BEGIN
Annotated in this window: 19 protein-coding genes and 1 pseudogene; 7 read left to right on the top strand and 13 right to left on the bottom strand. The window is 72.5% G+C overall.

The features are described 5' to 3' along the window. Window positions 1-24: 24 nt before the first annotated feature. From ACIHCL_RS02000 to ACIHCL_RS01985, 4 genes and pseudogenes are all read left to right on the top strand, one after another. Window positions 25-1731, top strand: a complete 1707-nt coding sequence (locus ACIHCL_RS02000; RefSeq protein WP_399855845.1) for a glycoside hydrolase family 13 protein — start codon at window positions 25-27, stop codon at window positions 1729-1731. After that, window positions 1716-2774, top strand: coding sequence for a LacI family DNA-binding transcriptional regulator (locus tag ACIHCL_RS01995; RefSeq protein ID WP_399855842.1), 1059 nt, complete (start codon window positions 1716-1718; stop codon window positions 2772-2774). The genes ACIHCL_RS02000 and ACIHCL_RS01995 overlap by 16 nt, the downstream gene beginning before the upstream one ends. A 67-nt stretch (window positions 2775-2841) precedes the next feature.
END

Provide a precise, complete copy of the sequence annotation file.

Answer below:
Annotated in this window: 19 protein-coding genes and 1 pseudogene; 7 read left to right on the top strand and 13 right to left on the bottom strand. The window is 72.5% G+C overall.

The features are described 5' to 3' along the window. Window positions 1-24: 24 nt before the first annotated feature. From ACIHCL_RS02000 to ACIHCL_RS01985, 4 genes and pseudogenes are all read left to right on the top strand, one after another. Window positions 25-1731, top strand: a complete 1707-nt coding sequence (locus ACIHCL_RS02000; RefSeq protein WP_399855845.1) for a glycoside hydrolase family 13 protein — start codon at window positions 25-27, stop codon at window positions 1729-1731. After that, window positions 1716-2774, top strand: coding sequence for a LacI family DNA-binding transcriptional regulator (locus tag ACIHCL_RS01995; RefSeq protein ID WP_399855842.1), 1059 nt, complete (start codon window positions 1716-1718; stop codon window positions 2772-2774). The genes ACIHCL_RS02000 and ACIHCL_RS01995 overlap by 16 nt, the downstream gene beginning before the upstream one ends. A 67-nt stretch (window positions 2775-2841) precedes the next feature.